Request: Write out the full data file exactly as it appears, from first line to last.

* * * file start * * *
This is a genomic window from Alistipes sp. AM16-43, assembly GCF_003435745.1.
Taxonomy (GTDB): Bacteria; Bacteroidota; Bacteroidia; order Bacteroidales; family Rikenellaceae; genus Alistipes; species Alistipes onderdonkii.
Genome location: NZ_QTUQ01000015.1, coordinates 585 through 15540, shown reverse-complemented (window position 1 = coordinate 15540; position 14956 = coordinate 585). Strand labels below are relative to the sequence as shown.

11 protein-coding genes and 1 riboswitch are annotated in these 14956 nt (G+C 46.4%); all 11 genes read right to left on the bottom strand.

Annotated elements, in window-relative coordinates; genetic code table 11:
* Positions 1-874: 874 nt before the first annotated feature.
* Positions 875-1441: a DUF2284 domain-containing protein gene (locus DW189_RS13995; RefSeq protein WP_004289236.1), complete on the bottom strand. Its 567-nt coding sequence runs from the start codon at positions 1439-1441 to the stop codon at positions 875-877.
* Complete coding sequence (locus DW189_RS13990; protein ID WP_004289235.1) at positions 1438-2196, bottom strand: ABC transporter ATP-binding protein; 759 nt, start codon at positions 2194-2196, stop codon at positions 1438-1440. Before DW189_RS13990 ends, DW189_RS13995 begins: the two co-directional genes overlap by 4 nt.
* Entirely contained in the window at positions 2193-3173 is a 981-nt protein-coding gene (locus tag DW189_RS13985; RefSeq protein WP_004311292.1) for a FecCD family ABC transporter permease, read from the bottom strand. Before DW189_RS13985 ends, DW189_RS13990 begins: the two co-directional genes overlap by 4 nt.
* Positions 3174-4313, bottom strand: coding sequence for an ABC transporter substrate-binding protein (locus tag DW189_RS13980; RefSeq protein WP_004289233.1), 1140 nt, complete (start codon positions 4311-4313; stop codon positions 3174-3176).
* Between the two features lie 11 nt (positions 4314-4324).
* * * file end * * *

This is a genomic window from Alistipes sp. AM16-43, assembly GCF_003435745.1.
Taxonomy (GTDB): Bacteria; Bacteroidota; Bacteroidia; order Bacteroidales; family Rikenellaceae; genus Alistipes; species Alistipes onderdonkii.
Genome location: NZ_QTUQ01000015.1, coordinates 585 through 15540, shown reverse-complemented (window position 1 = coordinate 15540; position 14956 = coordinate 585). Strand labels below are relative to the sequence as shown.

11 protein-coding genes and 1 riboswitch are annotated in these 14956 nt (G+C 46.4%); all 11 genes read right to left on the bottom strand.

Annotated elements, in window-relative coordinates; genetic code table 11:
* Positions 1-874: 874 nt before the first annotated feature.
* Positions 875-1441: a DUF2284 domain-containing protein gene (locus DW189_RS13995; RefSeq protein WP_004289236.1), complete on the bottom strand. Its 567-nt coding sequence runs from the start codon at positions 1439-1441 to the stop codon at positions 875-877.
* Complete coding sequence (locus DW189_RS13990; protein ID WP_004289235.1) at positions 1438-2196, bottom strand: ABC transporter ATP-binding protein; 759 nt, start codon at positions 2194-2196, stop codon at positions 1438-1440. Before DW189_RS13990 ends, DW189_RS13995 begins: the two co-directional genes overlap by 4 nt.
* Entirely contained in the window at positions 2193-3173 is a 981-nt protein-coding gene (locus tag DW189_RS13985; RefSeq protein WP_004311292.1) for a FecCD family ABC transporter permease, read from the bottom strand. Before DW189_RS13985 ends, DW189_RS13990 begins: the two co-directional genes overlap by 4 nt.
* Positions 3174-4313, bottom strand: coding sequence for an ABC transporter substrate-binding protein (locus tag DW189_RS13980; RefSeq protein WP_004289233.1), 1140 nt, complete (start codon positions 4311-4313; stop codon positions 3174-3176).
* Between the two features lie 11 nt (positions 4314-4324).